Large-scale fish hatcheries hurting Chinook salmon populations, report finds
VICTORIA -- A new report is out on the health of B.C.’s southern Chinook salmon population, and findings are grim.
The report says four populations are moving towards extinction and three are being threatened with extinction. One of the threats to the wild Chinook population is large-scale fish hatcheries.
“They are really struggling,” said John Reynolds, professor of ecology at Simon Fraser University and the chair of the Committee on the Status of Endangered Wildlife in Canada (COSEWIC).
Findings in a new report by COSEWIC, which is an independent group of scientists and experts from across the country, point a finger at the usual suspects – climate change, fish farms and overfishing – as well as at a new threat: large-scale fish hatcheries.
“The big, industrial ones that are releasing millions of fish each year into the sea, they are causing a lot of problems that are very well documented for wild fish,” Reynolds said.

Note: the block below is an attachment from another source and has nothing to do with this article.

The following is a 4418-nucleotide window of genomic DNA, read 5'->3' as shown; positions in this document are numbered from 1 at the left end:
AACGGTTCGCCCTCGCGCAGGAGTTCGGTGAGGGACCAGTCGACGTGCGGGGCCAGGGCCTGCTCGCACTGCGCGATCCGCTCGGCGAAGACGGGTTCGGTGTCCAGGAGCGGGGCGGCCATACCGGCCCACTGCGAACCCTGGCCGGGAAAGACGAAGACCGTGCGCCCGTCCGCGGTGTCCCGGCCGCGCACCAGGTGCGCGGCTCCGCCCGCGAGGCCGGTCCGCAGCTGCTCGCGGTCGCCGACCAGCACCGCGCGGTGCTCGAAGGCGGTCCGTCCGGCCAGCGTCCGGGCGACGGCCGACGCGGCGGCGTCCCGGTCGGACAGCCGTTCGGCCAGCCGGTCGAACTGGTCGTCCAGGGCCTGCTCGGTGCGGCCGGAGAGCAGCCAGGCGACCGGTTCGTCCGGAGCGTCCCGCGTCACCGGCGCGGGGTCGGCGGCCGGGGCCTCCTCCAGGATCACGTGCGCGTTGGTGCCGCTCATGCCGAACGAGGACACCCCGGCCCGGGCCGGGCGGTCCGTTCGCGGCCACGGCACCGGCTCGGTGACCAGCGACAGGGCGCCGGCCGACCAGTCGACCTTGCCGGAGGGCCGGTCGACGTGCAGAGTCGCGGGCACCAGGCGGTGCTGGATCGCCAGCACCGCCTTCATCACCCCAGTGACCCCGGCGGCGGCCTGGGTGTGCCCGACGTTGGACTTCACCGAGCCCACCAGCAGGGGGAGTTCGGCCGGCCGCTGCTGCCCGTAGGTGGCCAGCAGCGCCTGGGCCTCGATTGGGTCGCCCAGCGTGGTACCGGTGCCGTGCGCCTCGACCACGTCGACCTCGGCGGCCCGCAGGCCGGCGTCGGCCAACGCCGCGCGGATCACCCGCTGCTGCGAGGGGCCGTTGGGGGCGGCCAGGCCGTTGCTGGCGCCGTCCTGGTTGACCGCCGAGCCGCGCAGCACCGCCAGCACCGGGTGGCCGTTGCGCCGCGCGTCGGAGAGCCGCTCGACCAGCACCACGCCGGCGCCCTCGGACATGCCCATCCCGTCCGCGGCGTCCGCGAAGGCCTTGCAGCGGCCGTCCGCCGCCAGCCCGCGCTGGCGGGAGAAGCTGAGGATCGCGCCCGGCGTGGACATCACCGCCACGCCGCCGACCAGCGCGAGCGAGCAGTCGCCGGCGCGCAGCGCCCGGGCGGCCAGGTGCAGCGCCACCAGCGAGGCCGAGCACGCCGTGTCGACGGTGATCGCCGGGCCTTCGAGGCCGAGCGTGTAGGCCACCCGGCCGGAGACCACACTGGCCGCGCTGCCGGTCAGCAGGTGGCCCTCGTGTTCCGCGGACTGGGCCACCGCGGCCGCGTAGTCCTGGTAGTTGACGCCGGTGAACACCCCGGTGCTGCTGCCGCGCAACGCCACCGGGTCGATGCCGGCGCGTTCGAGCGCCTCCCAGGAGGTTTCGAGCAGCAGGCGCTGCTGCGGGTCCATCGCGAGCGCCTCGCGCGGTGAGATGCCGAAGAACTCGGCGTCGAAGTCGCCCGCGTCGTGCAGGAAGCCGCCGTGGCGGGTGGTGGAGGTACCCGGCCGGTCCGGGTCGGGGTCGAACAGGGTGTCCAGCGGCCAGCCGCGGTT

Reynolds found that these hatchery fish create competition for wild Chinook and can create challenges for future generations of fish.
“They will interbreed and then the gene pool of the wild fish basically gets contaminated with these genes that are often with fish that did not evolve there and are not adapted to those particular streams,” said Reynolds. “That can cause a reduction in the survival of the wild fish.”
Jeffery Young is a senior science and policy analyst with the David Suzuki Foundation. He says the organization has been concerned about Chinook salmon – and wild salmon more generally – for years.
“This is quite troubling news,” he said. “It’s concerning for the Chinook themselves, but it also is a problem because our southern resident killer whales are Chinook salmon eaters. It’s their primary food source and they’re also endangered.”
Reynolds said it’s large hatcheries, in particular, that require closer scrutiny. Smaller hatcheries are not the problem, he said.
“Some are absolutely vital for keeping endangered salmon on life support,” said the SFU professor. “If it wasn’t for some of the small hatcheries that keep the genetic stalk going, we probably wouldn’t even have them.”